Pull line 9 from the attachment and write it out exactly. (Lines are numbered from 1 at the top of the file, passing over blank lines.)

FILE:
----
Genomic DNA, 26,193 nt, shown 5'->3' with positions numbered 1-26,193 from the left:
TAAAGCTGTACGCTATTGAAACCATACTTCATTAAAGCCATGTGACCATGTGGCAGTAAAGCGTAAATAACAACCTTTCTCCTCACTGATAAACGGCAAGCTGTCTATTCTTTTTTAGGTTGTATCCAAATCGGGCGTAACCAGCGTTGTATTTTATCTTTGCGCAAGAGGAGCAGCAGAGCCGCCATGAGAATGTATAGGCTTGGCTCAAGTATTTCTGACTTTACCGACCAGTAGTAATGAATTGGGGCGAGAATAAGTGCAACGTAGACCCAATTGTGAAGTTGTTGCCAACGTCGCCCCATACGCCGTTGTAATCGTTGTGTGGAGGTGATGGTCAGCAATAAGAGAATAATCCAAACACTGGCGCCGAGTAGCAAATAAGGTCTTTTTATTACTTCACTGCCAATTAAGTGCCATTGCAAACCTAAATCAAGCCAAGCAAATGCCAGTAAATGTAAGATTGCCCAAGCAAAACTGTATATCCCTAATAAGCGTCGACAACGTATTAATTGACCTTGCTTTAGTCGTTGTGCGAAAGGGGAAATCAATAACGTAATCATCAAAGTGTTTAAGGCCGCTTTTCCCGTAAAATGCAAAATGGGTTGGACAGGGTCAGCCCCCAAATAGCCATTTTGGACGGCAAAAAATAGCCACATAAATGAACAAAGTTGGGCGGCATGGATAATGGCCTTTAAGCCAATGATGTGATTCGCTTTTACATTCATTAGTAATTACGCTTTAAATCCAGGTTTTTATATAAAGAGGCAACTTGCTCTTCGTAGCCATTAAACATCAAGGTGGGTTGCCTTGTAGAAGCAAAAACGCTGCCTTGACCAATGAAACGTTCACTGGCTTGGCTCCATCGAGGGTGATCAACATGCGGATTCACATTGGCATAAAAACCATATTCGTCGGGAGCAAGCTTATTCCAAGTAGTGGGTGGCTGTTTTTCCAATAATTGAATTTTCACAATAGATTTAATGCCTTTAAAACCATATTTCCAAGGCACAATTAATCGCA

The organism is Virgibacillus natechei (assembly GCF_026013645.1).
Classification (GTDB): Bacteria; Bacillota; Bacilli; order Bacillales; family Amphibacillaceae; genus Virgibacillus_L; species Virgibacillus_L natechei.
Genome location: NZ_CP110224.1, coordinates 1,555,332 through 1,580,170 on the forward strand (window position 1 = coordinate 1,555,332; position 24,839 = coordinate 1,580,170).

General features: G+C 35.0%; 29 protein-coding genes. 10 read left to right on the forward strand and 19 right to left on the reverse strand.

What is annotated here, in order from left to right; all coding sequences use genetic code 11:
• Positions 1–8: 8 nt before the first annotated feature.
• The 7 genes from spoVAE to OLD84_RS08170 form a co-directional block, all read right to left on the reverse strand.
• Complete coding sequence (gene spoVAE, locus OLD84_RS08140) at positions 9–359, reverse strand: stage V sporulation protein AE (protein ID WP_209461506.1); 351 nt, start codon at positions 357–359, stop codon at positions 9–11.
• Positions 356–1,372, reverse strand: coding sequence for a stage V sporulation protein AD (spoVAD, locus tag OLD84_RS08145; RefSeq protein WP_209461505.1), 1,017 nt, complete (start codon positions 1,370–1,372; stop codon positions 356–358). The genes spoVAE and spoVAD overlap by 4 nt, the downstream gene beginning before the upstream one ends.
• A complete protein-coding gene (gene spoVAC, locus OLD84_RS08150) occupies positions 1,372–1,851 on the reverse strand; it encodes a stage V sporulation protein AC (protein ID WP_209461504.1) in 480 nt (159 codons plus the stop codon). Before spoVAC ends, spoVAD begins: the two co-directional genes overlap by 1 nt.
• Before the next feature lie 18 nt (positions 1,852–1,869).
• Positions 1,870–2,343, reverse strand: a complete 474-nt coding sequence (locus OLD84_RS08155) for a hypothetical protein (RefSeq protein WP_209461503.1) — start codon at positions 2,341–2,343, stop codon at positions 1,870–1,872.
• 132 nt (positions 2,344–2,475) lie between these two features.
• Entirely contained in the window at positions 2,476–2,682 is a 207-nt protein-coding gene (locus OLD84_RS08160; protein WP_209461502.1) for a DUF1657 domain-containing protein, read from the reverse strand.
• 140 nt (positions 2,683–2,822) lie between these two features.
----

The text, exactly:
• The 7 genes from spoVAE to OLD84_RS08170 form a co-directional block, all read right to left on the reverse strand.